The Rapids next match is at home at 8pm on Friday, which everyone I know think is an odd time, but whatever. Colorado will try to get out of this skid against a strong Vancouver side that looks dangerous. They’ll have Tim Howard back, but unless the Secretary can play in midfield, it’s hard to see how his reintroduction to the lineup will change this team’s luck.
Support Kort and Laurie Ford
The Ford family revealed this week that Laurie Ford, mother of Rapids defender Kort, is battling cancer again. There’s a gofundme set up to help the family with the costs, and if you can, give.
If you’re not familiar with Kort’s story, well, it’s heartbreaking and inspiring and amazing all at the same time. Kort’s parents divorced, and during his visits with his dad he was hit; he was starved; he was locked in a closet. When his parents moved to Colorado, Kort’s mom was diagnosed with breast cancer, and the family was forced to spend every dime on treatment. After a successful academy career with the Rapids Youth team, Kort stayed nearby at the University of Denver to be close to his mom during her cancer treatments.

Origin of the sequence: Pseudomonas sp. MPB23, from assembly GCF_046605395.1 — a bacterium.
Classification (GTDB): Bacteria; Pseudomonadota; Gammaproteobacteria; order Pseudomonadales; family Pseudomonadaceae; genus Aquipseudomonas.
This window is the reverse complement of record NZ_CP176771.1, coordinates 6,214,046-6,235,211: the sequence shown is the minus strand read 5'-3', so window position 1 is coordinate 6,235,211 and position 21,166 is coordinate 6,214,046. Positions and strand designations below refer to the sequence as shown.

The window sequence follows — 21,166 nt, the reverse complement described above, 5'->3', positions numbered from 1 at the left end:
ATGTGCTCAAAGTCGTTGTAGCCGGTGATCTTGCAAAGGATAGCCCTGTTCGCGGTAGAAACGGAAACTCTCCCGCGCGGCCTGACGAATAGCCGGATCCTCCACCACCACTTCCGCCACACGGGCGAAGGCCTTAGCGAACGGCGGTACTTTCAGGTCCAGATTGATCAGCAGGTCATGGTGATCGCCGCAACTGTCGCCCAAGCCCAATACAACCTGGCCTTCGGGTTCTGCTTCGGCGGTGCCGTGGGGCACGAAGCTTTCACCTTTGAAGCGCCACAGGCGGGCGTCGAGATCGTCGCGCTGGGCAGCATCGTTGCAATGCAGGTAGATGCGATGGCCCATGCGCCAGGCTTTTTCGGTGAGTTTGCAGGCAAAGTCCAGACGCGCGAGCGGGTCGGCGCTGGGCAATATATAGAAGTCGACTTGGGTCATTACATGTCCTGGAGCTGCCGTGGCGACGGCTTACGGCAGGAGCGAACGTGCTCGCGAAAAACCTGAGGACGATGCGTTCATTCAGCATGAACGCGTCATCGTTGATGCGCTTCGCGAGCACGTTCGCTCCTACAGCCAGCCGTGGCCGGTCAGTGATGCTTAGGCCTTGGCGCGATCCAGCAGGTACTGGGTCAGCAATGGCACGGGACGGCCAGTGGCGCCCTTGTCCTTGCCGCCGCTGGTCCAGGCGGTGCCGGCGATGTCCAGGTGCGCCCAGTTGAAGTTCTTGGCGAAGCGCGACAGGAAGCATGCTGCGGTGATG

Kort isn’t just some player for this team: he’s a Colorado Rapid, through and through. He’s been in the stands with us since he was just a kid. He was one of those bright-eyed youngsters, holding hands with a player on the march onto the field. He was one of the thousands of kids with grass-stained knees playing soccer through a late-spring Colorado snow and playing tournaments in Broomfield and Aurora and Boulder. He could just as easily be one of our sons or daughters or brothers or sisters. He is us. We are him.
Kort and Laurie are part of our Rapids family, and we should support them. So this Friday, at the match against Vancouver, I’ll be holding a two-pole in support of them. If you’ll be at the game, make a sign before you go with something supportive and/or clever: ‘We love you Kort and Laurie’, ‘Kick out Cancer’, or my personal choice ‘Built Ford Tough’.